Book Club term 2 book

This year, MAC Book Club students are fans of Skulduggery Pleasant and the first term was happily spent creating a trailer for the series. Unfortunately, most of the footage went lost when a device died and the project aborted.

Term 2 has been enlightened by the reading of the Young Elites, by Marie Lu, which also features a strong adventurous female character in a hostile fantasy world.

Adelina is a malfetto scarred by blood fever many years ago. But when she is accused of her father’s murder and sentenced to death by Teren, the King’s inquisition leader, she is rescued by a mysterious Enzo, the Young Elites leader who seems even more dangerous than her jailers. Not knowing who to trust, Adelina must manipulate Teren in order to save her sister and the Young Elites.

It’s a story of family, love and loyalty and ultimately a rebellion against prejudice, a quest for justice and freedom. Full of surprising special powers and action, this fantasy thriller is also a suspenseful romance.

It is difficult to relate to the heroine as she holds as much good as evil. We rated the book 4 out of 5.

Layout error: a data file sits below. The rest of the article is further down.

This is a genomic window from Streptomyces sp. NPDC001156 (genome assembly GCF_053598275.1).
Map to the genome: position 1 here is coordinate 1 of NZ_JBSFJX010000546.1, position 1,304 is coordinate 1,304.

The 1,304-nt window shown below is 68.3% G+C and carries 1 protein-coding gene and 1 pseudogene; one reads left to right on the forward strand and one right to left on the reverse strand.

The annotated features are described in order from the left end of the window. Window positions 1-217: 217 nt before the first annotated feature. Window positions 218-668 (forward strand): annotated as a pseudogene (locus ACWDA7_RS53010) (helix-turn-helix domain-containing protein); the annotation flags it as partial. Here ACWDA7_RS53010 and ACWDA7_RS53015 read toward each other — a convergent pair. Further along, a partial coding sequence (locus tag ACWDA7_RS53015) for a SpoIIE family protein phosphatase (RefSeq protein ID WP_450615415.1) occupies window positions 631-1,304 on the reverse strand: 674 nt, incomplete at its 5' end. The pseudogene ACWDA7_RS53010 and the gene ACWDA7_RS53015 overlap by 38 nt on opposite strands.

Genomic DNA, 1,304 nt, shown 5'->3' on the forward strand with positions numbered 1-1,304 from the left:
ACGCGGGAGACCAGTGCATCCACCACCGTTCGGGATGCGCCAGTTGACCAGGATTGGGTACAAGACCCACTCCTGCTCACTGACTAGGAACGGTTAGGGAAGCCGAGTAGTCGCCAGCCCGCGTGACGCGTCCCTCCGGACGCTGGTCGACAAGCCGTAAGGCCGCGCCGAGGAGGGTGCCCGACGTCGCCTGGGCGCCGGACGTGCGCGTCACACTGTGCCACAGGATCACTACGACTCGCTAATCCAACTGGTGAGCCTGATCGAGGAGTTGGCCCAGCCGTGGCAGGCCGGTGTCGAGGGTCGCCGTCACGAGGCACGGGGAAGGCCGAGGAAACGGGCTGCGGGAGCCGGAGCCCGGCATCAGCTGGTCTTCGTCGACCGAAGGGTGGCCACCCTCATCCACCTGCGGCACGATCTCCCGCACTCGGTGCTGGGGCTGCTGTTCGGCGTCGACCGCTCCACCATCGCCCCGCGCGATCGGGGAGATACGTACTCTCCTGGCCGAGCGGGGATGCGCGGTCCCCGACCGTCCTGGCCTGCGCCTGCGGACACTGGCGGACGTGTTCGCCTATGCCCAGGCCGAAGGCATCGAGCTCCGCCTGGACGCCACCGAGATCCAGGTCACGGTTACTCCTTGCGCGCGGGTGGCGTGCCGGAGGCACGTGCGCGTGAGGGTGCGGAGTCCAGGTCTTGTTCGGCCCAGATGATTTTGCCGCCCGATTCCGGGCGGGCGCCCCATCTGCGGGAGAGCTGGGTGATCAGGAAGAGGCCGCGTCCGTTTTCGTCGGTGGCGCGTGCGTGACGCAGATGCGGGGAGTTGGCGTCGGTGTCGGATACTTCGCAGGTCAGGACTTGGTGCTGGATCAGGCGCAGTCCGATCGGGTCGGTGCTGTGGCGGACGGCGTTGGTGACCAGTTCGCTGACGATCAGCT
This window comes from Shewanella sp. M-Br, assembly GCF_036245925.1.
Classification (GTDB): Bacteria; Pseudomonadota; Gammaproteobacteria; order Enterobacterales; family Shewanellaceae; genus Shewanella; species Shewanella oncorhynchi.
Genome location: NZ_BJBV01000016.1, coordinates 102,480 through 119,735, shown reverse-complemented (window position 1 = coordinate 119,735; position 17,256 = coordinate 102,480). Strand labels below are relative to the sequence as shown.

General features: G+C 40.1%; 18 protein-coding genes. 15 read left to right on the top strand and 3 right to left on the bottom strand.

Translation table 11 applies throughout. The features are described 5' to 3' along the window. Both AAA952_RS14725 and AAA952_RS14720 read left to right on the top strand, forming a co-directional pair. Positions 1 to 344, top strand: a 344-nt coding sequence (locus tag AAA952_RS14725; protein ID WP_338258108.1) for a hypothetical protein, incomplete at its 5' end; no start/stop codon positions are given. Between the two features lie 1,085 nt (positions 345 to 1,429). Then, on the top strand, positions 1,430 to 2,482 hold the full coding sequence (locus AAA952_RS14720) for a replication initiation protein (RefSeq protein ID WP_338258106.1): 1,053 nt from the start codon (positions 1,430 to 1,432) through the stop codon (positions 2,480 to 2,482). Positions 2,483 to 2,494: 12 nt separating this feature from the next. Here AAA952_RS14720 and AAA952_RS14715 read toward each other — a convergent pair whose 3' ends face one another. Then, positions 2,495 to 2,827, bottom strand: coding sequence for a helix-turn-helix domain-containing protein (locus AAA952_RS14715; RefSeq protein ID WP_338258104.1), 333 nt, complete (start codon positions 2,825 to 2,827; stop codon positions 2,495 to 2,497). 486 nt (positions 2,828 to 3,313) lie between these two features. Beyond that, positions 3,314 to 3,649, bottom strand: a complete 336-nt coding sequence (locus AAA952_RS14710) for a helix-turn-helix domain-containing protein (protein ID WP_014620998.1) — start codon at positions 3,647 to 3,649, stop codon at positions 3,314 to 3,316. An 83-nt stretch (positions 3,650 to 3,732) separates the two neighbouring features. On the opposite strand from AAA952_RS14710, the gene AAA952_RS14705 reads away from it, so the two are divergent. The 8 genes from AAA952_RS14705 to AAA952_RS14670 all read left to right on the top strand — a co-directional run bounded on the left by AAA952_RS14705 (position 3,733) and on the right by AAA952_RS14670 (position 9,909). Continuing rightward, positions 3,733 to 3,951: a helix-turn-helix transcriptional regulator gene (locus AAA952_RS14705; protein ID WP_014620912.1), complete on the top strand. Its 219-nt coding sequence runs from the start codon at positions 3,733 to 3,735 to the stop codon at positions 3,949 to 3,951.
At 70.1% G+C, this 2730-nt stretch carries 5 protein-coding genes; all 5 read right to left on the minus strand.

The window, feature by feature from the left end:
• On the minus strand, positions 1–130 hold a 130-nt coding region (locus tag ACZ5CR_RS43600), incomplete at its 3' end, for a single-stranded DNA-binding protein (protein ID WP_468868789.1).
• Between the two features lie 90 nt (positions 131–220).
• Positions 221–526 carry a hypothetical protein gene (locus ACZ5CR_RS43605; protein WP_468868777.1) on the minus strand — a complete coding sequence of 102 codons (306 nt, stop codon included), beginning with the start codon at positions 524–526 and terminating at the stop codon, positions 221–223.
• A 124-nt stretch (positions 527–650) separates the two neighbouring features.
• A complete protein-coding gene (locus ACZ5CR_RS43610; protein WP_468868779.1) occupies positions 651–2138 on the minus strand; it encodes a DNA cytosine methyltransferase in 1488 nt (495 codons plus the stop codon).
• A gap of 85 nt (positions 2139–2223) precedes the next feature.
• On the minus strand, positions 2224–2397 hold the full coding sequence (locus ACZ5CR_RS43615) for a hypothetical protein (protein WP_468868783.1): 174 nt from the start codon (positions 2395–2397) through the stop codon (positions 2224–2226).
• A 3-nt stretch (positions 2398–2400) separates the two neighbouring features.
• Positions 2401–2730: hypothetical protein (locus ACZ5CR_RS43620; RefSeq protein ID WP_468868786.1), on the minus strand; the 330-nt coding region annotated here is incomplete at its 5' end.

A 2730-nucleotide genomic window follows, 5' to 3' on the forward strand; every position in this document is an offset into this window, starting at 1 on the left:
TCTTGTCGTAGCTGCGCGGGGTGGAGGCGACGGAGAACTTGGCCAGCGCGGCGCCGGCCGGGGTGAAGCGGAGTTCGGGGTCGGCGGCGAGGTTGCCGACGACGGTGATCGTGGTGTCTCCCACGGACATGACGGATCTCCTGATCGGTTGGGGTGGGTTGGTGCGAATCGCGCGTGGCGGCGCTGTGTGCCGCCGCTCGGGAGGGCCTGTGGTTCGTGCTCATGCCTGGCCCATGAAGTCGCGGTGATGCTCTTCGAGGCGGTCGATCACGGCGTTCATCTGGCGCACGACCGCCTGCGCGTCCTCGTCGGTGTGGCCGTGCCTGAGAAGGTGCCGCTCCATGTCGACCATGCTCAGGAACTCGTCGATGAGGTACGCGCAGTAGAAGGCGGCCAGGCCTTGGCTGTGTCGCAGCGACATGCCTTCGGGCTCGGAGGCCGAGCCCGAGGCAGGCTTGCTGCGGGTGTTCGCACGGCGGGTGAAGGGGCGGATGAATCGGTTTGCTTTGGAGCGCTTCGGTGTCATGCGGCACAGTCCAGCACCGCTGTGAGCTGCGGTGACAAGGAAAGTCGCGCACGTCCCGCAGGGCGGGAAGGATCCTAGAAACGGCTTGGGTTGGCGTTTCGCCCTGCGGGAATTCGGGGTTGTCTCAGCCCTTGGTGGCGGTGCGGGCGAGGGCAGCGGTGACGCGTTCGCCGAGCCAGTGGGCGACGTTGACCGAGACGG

What does the library look like in the future?

As part of the QLDC public libraries review, our students were invited to answer to 3 questions:

  • What do you value the most about a library service?
  • What would encourage you to use the library more often?
  • What does the library look like in the future?

To the latter, the 107 students answers are (some students gave several answers):

  • More technology (includes more ebooks, more computers, more e-readers): 33
  • Bigger place: 16
  • More books: 12
  • More comfortable seats: 9
  • EBooks instead of books: 8
  • Same as today: 7
  • Movies: 4
  • Other (talking books, research facility, games): 3
  • Less popular: 2

That’s less than 5% seeing a future without books.

Reading to succeed

 UK School Minister Mr Gibb said: “Children should always have a book on the go. The difference in achievement between children who read for half an hour a day in their spare time and those who do not is huge – as much as a year’s education by the time they are 15.” From The Telegraph 8th Feb 2012

So come to the library, choose a book you will like (you can ask the librarian for help) and enjoy reading!